By Marta Rose-Thorpe
‘Renaissance Man’ seems apropos in answering the question to Who is Brian Clowdus? “I’m this theatre producer who grew up coming to Bay County,” he smiles. “This is not the life I had planned a few years ago, but life is exciting if you allow yourselves to take those left turns and listen to what God is saying.”
It’s been an interesting journey for Brian, who was born and raised for 18 years in Hokes Bluff, Alabama, a small southern town near Gadsden, nestled in the foothills of the Appalachian Mountains. “Growing up we always went to Panama City Beach,” he says. “I grew up with Goofy Golf, Angelo’s Steak House, and we stayed at Sandpiper. We mourned the closing and teardown of the Miracle Strip. It was the iconic PCB experience.”
After high school, Brian attended Amherst College, a liberal arts college in Amherst, Massachusetts where he received a Bachelor of Arts degree in Theatre and Dance. Following college he moved to New York City, where he became a working actor. He got a job as a singer for a cruise ship for six months, touring all over the Caribbean, Canada, and Alaska. Afterward, he moved back to NYC and did a Broadway national tour, then later got a performing role at Tokyo Disney, based in Japan for a year. “I was living this gypsy lifestyle that took me in and out of the city,” he remembers. “I missed my family, and I wanted more stability in my career. My family will always be my top priority… time with my mom, my sister, and her family. I am a family man first and foremost.”
Brian decided to go back to school, receiving his MFA degree in Acting at USC in Columbia, South Carolina. After grad school he founded a theater company in South Georgia that specialized in outdoor immersive experiences. This, in turn, led to him spinning Brian Clowdus Experiences which performs theatrical entertainment all over the country. In 2020 he had eleven shows in eleven states… this breakout year is what he had worked his whole 14-year career for. (At the time of this writing, Brian has just completed three productions in a six-week period: Oklahoma in Roseland, VA; Sleepy Hollow in Texas; and Salem in Georgia.) “Theatre production is really intense,” he says. “We put things up pretty fast. It’s concentrated. There’s an extreme rehearsal period. It’s all about getting the right people in the room. If you have people in the right roles, everything works out.” BrianClowdus.com gives an overview of his Immersive Experiences.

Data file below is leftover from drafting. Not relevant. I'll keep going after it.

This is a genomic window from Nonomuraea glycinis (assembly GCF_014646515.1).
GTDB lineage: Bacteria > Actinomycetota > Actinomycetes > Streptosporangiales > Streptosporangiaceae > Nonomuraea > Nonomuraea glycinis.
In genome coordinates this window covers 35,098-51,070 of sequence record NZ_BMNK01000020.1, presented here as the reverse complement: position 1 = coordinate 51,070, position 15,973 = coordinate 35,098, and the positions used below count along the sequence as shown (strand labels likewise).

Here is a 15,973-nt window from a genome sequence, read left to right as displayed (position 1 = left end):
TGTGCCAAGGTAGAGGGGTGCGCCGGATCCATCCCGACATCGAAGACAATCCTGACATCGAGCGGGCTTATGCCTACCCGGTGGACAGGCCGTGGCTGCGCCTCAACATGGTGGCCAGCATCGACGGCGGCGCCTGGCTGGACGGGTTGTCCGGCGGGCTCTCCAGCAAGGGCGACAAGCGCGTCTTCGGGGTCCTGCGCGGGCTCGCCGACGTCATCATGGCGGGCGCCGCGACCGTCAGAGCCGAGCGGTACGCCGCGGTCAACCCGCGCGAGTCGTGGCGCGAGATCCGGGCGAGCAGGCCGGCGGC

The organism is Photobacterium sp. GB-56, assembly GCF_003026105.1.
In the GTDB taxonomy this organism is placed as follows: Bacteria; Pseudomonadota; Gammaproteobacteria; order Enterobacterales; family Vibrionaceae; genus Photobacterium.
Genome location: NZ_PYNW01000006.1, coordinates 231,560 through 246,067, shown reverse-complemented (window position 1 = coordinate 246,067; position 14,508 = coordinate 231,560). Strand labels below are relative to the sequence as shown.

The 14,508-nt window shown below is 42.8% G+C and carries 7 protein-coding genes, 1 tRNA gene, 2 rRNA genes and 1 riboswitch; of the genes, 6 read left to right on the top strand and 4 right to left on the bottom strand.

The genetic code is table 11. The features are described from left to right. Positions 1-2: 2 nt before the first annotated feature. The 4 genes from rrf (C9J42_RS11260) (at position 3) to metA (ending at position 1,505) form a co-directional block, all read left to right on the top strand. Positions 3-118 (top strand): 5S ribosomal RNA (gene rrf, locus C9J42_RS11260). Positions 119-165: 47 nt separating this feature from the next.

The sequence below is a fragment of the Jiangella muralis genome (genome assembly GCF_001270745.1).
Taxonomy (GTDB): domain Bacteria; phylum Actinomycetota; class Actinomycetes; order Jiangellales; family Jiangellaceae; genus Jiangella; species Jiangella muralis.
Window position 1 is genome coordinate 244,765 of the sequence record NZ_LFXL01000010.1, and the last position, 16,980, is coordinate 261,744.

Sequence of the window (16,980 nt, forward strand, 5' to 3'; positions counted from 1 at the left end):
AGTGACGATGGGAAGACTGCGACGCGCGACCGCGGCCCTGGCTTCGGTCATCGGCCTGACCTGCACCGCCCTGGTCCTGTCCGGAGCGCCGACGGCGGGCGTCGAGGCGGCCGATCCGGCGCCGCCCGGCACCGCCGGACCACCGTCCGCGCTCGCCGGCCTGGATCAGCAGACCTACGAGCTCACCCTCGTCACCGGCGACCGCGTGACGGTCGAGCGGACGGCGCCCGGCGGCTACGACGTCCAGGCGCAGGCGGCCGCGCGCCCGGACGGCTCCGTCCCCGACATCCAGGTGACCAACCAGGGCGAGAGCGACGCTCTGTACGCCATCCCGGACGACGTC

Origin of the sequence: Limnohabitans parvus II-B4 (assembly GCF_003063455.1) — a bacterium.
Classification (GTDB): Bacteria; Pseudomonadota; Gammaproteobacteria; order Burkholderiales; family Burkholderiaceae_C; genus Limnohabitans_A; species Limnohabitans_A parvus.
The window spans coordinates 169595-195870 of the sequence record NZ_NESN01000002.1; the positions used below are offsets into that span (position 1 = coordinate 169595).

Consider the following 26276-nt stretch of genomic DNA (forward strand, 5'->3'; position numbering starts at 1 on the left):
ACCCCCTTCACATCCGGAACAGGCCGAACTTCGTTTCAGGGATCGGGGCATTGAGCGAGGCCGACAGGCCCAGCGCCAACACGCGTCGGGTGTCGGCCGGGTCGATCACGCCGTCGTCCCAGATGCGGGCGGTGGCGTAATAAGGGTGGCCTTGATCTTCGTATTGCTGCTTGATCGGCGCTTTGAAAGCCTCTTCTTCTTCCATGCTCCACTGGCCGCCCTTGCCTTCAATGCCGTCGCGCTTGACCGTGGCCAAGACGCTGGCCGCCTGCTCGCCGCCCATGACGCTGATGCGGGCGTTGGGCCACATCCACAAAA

Brian always said he was going to retire in Bay County, and he moved to his permanent home in March of 2020. “Long term, I would love to bring some type of immersive (interactive) production to Bay County,” he states, noting our current lack of a large theatre production company here. “The beach is what brought me to Bay County, but there are so many interesting opportunities that I could bring, like an immersive dinner theatre experience. All of my work is interactive. The fourth wall is pulled down; the audience is involved. The show takes place in a cool space and it’s happening the second you step in the door. The guests are always interacting with the actors.”
While in lockdown last year, Brian did a lot of soul searching. “Sometimes I think we work to work, and we say yes to everything,” he observes. “2020 made me think about my priorities. I wanted to be mindful and strategic on what I’m doing with my life… follow those voices that I know are the truthful ones to follow. Was this where I was meant to be? I got into fitness; I tuned into the presidential election. I got involved with the Bay County Republicans and started volunteering for the Trump campaign. I had no agenda of running; I just fell in love with this district. I knocked on thousands of doors and got to know this community, and with every door I knocked on, I fell more in love with the residents.”
Truly figuring out what makes you happy is a life pursuit, Brian believes. The three key ingredients to being happy, he feels, are found in the questions: Where do you want to be? What do you want to be doing? Who do you want to have in your life? “Hang onto joy because tomorrow it may be gone,” he says. “The good and the bad are both fleeting. So let things go that are not serving your life, and know that when you let go of things, you are creating space for new things in your life. Joy is about figuring out how to be happy with yourself. It’s the most valuable commodity we have.”